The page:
Too Few Women in Energy is Holding Back Battle Against Climate Change

Experts insist that the lack of female workers in energy firms is causing the move towards a cleaner future to slow down. This gender imbalance, explains Catherine Mitchell, a professor of energy policy at the University of Exeter, means that the energy industry is less open-minded and less willing to explore new ideas.

Mitchell continues her statement by targeting old white men as being a main source of the problem. She says that the industry is dominated by this demographic and that is slowing down the energy transition at a time when we cannot afford to be wasting a single second. Mitchell’s credentials are hugely impressive with over 30 years of experience advising governments, regulators and businesses on energy issues.

Next month, an energy conference is being hosted, which will include women-only panels designed to address the issue of low numbers of females working in the energy sector. Mitchell is helping to organise the event and is hopeful that allowing these women to get together and speak will be helpful in pushing the energy industry towards better gender equality.

Of course, it is not a hard and fast rule that women are more progressive than men when it comes to energy. However, there is evidence that the conventional parts of the industry – fossil fuel power generation for example – are far more male dominated than more innovative, green companies.

Mitchell warns of the dangers Britain will face if it does not get its act together and start moving in the right direction – towards a fully renewable energy network. She believes that old-fashioned attitudes will be fatal to the movement if we don’t check them.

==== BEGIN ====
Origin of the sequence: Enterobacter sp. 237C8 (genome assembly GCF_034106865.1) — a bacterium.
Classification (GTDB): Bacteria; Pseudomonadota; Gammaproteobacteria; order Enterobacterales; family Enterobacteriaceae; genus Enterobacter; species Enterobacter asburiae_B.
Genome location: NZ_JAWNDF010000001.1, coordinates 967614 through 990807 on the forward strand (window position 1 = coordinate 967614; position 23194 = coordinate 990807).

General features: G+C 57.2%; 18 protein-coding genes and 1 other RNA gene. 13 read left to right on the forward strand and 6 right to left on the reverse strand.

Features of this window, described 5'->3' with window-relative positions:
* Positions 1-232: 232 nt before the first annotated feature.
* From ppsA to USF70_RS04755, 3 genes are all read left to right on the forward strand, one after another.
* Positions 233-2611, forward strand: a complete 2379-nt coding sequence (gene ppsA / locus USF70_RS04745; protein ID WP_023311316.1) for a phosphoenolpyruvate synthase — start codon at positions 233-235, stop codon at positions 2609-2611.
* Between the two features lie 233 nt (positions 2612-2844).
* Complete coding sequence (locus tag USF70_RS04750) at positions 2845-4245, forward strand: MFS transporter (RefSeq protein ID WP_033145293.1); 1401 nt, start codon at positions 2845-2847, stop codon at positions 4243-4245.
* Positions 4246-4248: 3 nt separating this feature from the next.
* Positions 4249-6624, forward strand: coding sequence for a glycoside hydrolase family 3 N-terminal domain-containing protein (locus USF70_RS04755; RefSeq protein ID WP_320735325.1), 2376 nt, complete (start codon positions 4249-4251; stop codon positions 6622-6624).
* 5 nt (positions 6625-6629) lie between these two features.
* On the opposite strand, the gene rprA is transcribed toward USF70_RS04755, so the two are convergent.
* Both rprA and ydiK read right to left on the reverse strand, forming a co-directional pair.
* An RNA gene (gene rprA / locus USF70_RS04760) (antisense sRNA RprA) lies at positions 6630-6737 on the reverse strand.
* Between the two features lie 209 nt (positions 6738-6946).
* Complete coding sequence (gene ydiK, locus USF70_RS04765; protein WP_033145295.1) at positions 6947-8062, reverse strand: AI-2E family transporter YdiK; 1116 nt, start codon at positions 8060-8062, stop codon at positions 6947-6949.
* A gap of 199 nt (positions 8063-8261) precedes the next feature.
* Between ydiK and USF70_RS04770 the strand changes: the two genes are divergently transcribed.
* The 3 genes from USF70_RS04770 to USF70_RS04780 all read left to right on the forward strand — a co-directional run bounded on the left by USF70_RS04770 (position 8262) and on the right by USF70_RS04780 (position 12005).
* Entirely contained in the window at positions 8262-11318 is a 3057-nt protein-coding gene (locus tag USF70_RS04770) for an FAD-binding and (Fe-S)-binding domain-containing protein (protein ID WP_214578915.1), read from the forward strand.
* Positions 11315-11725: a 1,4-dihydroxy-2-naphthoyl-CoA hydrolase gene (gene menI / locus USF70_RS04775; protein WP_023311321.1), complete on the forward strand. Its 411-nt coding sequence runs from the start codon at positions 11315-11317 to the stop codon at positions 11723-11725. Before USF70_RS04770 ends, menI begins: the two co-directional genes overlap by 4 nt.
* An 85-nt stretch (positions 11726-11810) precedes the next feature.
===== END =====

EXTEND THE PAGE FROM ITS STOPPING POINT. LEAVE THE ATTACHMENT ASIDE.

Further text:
It is not just Mitchell that takes this stance on the lack of women in the energy sector. Juliet Davenport, chief executive of Good Energy said that there was certainly some weight behind the argument. She noted that the energy sector is trailing behind other industries when it comes to workplace diversity. She also pointed out that sustainable energy businesses have a much better balance, leading to the plausible conclusion that better diversity means a more concerted effort in the right direction.

Of the 89 top energy companies in the UK, it is an appalling fact that around two thirds do not have a single woman sitting on their board. Meanwhile, at energy industry events, it is not unusual to see panels filled exclusively with men, or featuring just one woman.

The idea of being the only woman in the room can be understandably intimidating and this alone can put women off working in the energy sector. One female executive said she has been in this position before at a meeting with an influential male government adviser.

Furthermore, the energy industry is no stranger to sexual harassment – nor is any male-dominated sector for that matter. Tales of groping and other misbehaviours are alarmingly frequent. And, if it’s not sexual harassment, it is awkward faux pas that make women feel uncomfortable. One female partner at an energy storage consultancy recounted a tale of how she was asked for a coffee refill after being mistaken as a member of the catering team.

However, there is hope for the energy industry yet. The big six lobby group Energy UK has put an end to male-only panels at its events. It believes that this will help the energy industry in its transition towards a better gender balance.